Stephen and Sophie Keane knocked down an existing bungalow to make room for a traditional family home, which blends beautifully into a woodland setting. Natalie Flaum takes a closer look…
Several years ago, brothers Stephen and Declan Keane, both dentists, bought some land on which to build two modern five-bedroom houses as a money-making venture, employing the skills of a builder friend to undertake the project. A short while later, inspired by the experience, Stephen and his wife Sophie began a search to find another suitable building plot – this time for their own bespoke home.
Neither were newcomers to property development, thanks both to Stephen’s previous undertaking, and the fact that Sophie’s father was a builder. “Sophie spent most of her childhood in and around demolition sites,” says Stephen. “That, coupled with the experience we had from building new houses and selling them on, gave us a true insight into building for ourselves.”
The couple had been in their previous home, which they purchased as a shell, just down the road for eight years. “We decided to stay in the area,” Stephen explains, “but were keen to live in our own self-built, bespoke property.”
Early in their search, they came across a piece of land that appeared ripe for development. They started the motions to buy, but, unfortunately, their surveyor discovered that the plot was part residential and part agricultural. Stephen and Sophie were planning to build in the farmed section, which was positioned in a conservation area. “We knew our chances of gaining permission were very slim, so we pulled out,” Stephen recalls.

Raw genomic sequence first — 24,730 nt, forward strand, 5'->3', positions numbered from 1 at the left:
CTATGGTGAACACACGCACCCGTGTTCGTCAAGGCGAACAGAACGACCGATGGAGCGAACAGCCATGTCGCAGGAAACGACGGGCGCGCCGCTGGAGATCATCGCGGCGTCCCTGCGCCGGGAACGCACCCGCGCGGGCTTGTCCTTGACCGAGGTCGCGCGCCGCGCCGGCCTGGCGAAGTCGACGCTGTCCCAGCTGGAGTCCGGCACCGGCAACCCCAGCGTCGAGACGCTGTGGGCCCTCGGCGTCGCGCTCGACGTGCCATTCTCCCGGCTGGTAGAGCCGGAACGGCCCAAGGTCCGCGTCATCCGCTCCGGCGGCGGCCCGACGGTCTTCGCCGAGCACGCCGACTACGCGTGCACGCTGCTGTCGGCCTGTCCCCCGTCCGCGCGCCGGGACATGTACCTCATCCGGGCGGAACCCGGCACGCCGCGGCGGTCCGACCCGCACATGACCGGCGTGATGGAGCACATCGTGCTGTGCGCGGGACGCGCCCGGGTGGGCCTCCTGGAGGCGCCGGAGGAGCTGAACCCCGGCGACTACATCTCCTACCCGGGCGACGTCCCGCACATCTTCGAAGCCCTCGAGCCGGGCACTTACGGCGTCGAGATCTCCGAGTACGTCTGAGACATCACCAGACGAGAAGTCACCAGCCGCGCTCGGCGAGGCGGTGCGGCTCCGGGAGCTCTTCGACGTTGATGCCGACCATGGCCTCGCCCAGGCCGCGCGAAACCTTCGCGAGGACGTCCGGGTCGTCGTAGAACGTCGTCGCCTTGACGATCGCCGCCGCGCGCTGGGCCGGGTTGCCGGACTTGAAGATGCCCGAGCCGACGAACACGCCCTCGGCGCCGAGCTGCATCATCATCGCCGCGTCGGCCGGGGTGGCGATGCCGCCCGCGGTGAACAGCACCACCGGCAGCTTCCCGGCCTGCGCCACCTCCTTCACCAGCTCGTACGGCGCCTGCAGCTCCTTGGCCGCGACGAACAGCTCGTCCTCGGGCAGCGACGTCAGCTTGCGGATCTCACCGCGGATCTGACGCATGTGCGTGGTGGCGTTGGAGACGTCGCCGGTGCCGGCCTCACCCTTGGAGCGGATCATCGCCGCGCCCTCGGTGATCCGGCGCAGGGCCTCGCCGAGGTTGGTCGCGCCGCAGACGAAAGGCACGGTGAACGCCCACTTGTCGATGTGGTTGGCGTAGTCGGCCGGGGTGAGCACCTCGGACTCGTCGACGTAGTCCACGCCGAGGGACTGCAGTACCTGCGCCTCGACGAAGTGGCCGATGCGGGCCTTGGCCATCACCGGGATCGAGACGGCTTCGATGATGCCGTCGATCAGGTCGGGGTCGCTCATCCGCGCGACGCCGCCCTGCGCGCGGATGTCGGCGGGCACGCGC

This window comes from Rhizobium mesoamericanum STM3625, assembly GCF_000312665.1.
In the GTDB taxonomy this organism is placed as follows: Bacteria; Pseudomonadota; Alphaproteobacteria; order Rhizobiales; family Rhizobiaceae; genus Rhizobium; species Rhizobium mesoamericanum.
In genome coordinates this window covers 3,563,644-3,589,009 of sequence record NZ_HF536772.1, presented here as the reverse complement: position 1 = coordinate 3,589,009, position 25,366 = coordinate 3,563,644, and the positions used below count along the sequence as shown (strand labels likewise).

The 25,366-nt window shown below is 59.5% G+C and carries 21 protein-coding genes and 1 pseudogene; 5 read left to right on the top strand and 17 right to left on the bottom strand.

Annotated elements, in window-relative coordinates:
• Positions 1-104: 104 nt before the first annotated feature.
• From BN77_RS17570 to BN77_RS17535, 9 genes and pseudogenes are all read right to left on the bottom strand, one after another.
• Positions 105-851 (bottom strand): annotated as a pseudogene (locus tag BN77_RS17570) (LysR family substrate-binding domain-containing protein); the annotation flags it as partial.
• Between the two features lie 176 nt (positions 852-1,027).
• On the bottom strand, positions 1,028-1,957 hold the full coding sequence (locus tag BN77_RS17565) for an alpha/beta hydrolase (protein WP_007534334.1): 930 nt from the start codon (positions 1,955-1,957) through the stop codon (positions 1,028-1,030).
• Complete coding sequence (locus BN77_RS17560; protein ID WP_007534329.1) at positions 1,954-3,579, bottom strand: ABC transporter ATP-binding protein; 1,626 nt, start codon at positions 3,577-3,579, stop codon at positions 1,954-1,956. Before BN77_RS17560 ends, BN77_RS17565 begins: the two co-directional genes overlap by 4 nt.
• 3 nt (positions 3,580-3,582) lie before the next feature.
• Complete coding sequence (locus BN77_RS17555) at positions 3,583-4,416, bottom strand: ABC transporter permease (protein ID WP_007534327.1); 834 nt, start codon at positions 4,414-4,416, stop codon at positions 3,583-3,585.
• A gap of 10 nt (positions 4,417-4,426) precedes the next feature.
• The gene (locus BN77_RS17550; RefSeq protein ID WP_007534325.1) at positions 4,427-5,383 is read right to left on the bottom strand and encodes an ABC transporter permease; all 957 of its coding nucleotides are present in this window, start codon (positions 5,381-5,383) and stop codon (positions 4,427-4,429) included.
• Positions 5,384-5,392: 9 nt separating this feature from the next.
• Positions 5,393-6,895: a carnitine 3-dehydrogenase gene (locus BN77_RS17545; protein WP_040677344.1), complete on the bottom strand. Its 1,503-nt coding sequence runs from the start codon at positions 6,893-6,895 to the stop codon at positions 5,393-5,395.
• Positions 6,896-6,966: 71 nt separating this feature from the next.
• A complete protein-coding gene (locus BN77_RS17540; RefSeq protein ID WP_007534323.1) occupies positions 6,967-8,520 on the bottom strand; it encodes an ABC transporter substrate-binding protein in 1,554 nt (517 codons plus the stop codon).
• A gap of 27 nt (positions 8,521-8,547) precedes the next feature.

A local estate agent then contacted the Keanes about a bungalow that seemed fit for a vast extension. The property was ideally situated – “It was located in the centre of a woodland half acre plot on the village boundary of Danbury, and appeared to be just what we were looking for” – and had just had a sale fall through at the last minute, so when the couple viewed they were able to negotiate an offer that was accepted straightaway with the promise of a quick completion.
They moved into the property in March 2012, along with their young children Rosie and Freddie. Updating the interiors, they lived there for two years, but it soon became apparent that an extension was simply not a viable solution for them. A demolish-and-rebuild was the only option – and they were up for the challenge.
“Living in the house allowed us to get to grips with how the site worked. We gained a good understanding of when the sun rose and set during the changing seasons, and we were able gather ideas about how we could utilise all the space.”
The years spent in the bungalow gave the Keanes plenty of time to do their research. “Sophie knocked on doors of properties nearby whose style we really admired. We enquired about designers and sought recommendations, which is actually how we found our architect, Andrew Pipe,” Stephen explains. “The first time we met him we spent three hours chatting on a warm summer’s evening. We just loved his vision for the house right from the beginning.”
The village of Danbury has extensive woodland, and the National Trust and other conservation organisations own the nearby heath. Having worked in the area before, Andrew warned the Keanes that they might be in for a struggle when it came to gaining planning consent for the scheme, which would see the living space increase from 130m2 to 372m2.
To their surprise, however, permission was granted in just one month. “The new design is 1.5-storey and has a larger footprint, stretching out to the rear by 6m on each side,” says Stephen. “We’re surrounded by a number of large trees, with their roots sited along the boundary lines of our plot. This meant we had to dig down 3m in some areas of the foundations.”